Car ownership in emerging economies is definitely viewed as a status symbol. And having this certain taste of freedom that we've grown so accustomed to in the U.S. is still very new in other parts of the world, and offers a tremendous amount of enthusiasm over car ownership.
Then again, with the significant availability of cars comes some of the hassles, too — particularly when it comes to fuel costs and traffic. Consider for a moment the world's longest traffic jam in history was in China in 2010: It stretched for 62 miles and lasted twelve days!
Truth is it's still too early to know exactly how car ownership will play out over the long-term in emerging economies. But here at home, we're already witnessing a transition to alternative forms of transportation and mass transit acceptance.
I can't say with absolute certainty that this could prove a "Peak Car" theory, but here's what we do know: There has been clear evidence of robust growth in mass transit ridership over the past 16 years.
According to the American Public Transportation Association, from 1995 through 2011, public transportation ridership increased by 34%, representing a growth rate higher than the 17% increase in U.S. population, and higher than the 22% growth in the use of the nation's highways over the same period.
Also worth noting, in 2011 Americans took 10.4 billion trips on public transportation — the second highest annual ridership number since 1957.
And as far as alternative forms of transportation, we know from the actions of automakers that the transition to more fuel-efficient vehicles, like hybrids and electrics, will continue; natural gas will eventually end up powering nearly all of our buses and trucks; and freight rail will continue to build market share, especially in the race to develop and secure this nation's oil and gas resources.
In fact, you can already see the latter unfolding with streetwise billionaires like Warren Buffett running backroom deals with the White House to secure their their rail profits...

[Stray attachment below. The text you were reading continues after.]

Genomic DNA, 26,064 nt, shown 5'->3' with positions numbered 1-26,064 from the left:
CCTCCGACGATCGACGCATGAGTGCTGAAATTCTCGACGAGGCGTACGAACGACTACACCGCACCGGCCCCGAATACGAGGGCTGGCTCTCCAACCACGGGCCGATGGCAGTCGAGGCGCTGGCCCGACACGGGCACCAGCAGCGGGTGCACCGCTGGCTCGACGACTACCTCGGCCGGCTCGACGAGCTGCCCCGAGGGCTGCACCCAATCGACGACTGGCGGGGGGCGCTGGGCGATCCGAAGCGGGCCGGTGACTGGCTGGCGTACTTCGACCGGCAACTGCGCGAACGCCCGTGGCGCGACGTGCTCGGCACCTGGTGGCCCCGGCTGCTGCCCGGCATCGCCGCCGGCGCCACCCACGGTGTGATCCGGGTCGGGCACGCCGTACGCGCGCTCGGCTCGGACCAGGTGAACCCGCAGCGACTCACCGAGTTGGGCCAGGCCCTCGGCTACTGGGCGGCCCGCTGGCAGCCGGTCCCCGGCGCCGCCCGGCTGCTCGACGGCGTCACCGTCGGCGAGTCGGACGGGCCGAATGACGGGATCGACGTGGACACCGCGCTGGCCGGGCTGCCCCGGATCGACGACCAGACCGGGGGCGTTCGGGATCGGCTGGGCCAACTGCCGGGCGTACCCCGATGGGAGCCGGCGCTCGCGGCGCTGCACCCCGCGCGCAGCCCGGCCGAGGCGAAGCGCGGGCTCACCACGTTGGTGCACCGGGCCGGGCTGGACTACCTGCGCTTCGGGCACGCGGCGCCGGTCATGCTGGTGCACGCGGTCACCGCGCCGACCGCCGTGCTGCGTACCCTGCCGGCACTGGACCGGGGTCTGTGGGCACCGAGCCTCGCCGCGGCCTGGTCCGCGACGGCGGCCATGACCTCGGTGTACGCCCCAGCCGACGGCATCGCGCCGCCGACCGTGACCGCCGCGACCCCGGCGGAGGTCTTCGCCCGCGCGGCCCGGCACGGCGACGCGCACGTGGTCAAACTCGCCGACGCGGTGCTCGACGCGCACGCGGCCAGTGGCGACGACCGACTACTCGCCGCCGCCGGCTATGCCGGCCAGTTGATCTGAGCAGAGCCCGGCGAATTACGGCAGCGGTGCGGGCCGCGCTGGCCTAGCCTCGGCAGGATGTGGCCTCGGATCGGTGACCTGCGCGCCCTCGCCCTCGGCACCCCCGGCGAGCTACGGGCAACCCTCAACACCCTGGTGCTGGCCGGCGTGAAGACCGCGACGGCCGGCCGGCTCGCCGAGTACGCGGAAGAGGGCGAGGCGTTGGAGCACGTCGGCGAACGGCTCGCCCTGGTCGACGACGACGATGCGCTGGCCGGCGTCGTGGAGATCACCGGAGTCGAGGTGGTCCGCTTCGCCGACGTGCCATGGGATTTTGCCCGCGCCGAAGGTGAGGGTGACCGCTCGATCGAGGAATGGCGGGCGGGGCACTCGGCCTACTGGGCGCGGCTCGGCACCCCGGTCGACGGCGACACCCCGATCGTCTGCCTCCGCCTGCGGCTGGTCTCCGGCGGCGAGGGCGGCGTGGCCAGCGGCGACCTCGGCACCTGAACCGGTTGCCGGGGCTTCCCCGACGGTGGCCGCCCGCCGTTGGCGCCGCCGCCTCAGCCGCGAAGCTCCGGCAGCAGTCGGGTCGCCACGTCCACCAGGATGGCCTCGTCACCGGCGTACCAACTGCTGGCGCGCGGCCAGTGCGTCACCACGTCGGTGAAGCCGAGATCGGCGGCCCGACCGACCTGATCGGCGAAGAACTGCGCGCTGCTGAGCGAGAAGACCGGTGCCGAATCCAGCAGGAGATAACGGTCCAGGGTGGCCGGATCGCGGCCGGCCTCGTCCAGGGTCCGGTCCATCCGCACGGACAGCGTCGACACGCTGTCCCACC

It's true. Do a little digging, and you'll find what is likely the real reason the Keystone XL Pipeline was delayed. It's got little to do with the EPA, that's for sure...
Of course, I'm not here to just criticize; I'm here to tap the same opportunities guys like Buffett are profiting from. And I make no apologies for that.
And as far as "Peak Car" is concerned?
Well, I don't think it's out of the realm of possibilities, but I'd be hesitant to jump on that one until we have at least another five or ten years of data. (Of course, in another ten years, it'll cost you a small fortune to fill the tank, so maybe it doesn't even matter.)
In another ten years, if the automakers can't sell conventional internal combustion vehicles at the same rate they're selling them today, they'll still have no problem selling natural gas trucks, electric cars, and hybrid buses. So one way or another, they'll be just fine...
Because behind the scenes, they're already preparing for the future. And so are we!
To a new way of life and a new generation of wealth...
@JeffSiegel on Twitter
Jeff is the managing editor of Energy and Capital and contributing analyst for the Energy Investor, an independent investment research service focusing primarily on stocks in the oil & gas, modern energy and infrastructure markets. He has been a featured guest on Fox, CNBC, and Bloomberg Asia, and is the author of the best-selling book, Investing in Renewable Energy: Making Money on Green Chip Stocks. For more on Jeff, go to his editor's page.